May 27, 2012

A Day in the Desert, 1871 | Egyptian Deserts

A Day in the Desert, 1871 
E.H. Palmer

Egyptian Deserts Map
There is but little variety in camp-life in the desert, and a description of one day’s journey may answer for all the rest.

At sunrise every one is astir; a simple toilette, a still more simple meal, and you pack up your things in preparation for the start. Then comes a repetition of the noise and clamour incident on loading, you mount your dromedary, and, when once fairly under weigh, the whole caravan trails noiselessly along the sand. Following the path marked out by the skeleton of camels which lie bleaching in the sun, you ride on until the noonday heat and glare compel you to seek a little rest beneath some friendly shade, if there is any to be had, though very frequently you must put up with such shelter as a white umbrella, or the unsavoury vicinity of a kneeling camel can afford. In England one knows nothing of the luxury of shade, and cannot appreciate what it really means. How often, when reclining, five of us, beneath a dried-up furze-bush no bigger than a good-sized geranium, have consumed our bunch of dates and biscuits, washed down with just one drink of lukewarm water beautifully flavoured with goat-skin, and envied the happy terrier that laps the cool puddle of his native land!

After lunch the march is resumed until sunset, and then commences the really enjoyable part of the day. The tents are pitched, and dinner is prepared. The Arabs settle themselves cosily round the camp-fires to prepare their evening meal, and for an hour or so before retiring for the night comfort and repose reign around.

The first night in desert was an era in my life; it seemed as if all the vague images of my early dreams were about to assume a life-long reality which they had never worn for me till then. A fresh breeze blew into the tent, causing no apprehensions of nightly chills, but infusing new vigour into body and mind. The flickering camp-fires shed a lurid glow over the little knots of swarthy Bedouin as they reposed after the fatigues of the day, and produced a wondrously picturesque and Rembrandt-like effect. The hushed tones of those who had not yet fallen asleep, the whirring of a hand-mill here and there, the half-plaintive, half-surly groaning of the camels these were the only sounds which disturbed the stillness of the night.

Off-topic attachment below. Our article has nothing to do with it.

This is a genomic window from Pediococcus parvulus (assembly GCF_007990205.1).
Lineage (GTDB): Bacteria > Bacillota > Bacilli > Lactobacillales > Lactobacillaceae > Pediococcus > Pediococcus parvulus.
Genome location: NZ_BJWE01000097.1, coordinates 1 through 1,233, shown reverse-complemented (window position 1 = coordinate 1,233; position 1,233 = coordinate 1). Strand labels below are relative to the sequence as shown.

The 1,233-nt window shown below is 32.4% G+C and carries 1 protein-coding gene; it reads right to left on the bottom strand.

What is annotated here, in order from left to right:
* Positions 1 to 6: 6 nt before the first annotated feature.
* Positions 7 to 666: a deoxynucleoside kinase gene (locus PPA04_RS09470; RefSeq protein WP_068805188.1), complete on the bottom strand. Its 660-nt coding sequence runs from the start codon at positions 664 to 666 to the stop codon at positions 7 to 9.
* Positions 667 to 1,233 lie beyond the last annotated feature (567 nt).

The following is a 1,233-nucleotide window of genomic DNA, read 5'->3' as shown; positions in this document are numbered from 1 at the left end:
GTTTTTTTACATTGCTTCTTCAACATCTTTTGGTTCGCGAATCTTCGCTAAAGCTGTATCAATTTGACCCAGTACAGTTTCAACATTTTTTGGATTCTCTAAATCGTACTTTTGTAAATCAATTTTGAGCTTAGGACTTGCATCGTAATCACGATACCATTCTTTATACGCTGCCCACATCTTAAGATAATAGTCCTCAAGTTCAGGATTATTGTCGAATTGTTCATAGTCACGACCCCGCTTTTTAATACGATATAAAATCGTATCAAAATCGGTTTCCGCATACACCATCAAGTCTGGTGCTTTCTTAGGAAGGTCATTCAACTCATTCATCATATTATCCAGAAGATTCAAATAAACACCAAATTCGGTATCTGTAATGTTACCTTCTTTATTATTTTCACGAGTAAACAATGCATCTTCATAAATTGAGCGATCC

I contemplated the scene around me with mingled feelings of delight and awe. I was reclining perchance upon the very spot where the Children of Israel had encamped when fleeing from their Egyptian persecutors, and I could not help comparing my situation to some extent with theirs. I had just left the noisy bustling crowd of Cairo’s streets, and had escaped into the freedom of the great lone wilderness, and I too felt that sense of Divine protection which must have been present to them, for never so much as in the desert does one feel that God is nigh. He it is that enables man to pass in safety through the dreary waste, and whether it be by direct miraculous intervention, ... or by the scarcely less wonderful agency of reason and foresight, still it is His hand alone that guides him on.


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